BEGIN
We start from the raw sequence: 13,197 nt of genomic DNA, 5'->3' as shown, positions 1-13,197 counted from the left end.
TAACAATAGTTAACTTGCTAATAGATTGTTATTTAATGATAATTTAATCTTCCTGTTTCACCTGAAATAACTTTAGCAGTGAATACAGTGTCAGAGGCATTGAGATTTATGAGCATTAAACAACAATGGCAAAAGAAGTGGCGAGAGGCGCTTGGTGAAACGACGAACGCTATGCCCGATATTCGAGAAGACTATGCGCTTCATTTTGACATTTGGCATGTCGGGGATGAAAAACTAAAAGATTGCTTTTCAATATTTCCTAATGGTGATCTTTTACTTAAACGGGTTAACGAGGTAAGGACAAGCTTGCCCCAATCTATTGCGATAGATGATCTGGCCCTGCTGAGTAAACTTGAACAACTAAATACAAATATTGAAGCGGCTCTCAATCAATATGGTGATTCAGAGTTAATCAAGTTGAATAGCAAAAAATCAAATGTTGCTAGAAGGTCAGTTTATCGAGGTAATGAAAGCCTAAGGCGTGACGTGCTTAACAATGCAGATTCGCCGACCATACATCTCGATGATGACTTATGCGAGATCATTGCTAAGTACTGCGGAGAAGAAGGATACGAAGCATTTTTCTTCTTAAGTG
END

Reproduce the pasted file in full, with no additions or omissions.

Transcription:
We start from the raw sequence: 13,197 nt of genomic DNA, 5'->3' as shown, positions 1-13,197 counted from the left end.
TAACAATAGTTAACTTGCTAATAGATTGTTATTTAATGATAATTTAATCTTCCTGTTTCACCTGAAATAACTTTAGCAGTGAATACAGTGTCAGAGGCATTGAGATTTATGAGCATTAAACAACAATGGCAAAAGAAGTGGCGAGAGGCGCTTGGTGAAACGACGAACGCTATGCCCGATATTCGAGAAGACTATGCGCTTCATTTTGACATTTGGCATGTCGGGGATGAAAAACTAAAAGATTGCTTTTCAATATTTCCTAATGGTGATCTTTTACTTAAACGGGTTAACGAGGTAAGGACAAGCTTGCCCCAATCTATTGCGATAGATGATCTGGCCCTGCTGAGTAAACTTGAACAACTAAATACAAATATTGAAGCGGCTCTCAATCAATATGGTGATTCAGAGTTAATCAAGTTGAATAGCAAAAAATCAAATGTTGCTAGAAGGTCAGTTTATCGAGGTAATGAAAGCCTAAGGCGTGACGTGCTTAACAATGCAGATTCGCCGACCATACATCTCGATGATGACTTATGCGAGATCATTGCTAAGTACTGCGGAGAAGAAGGATACGAAGCATTTTTCTTCTTAAGTG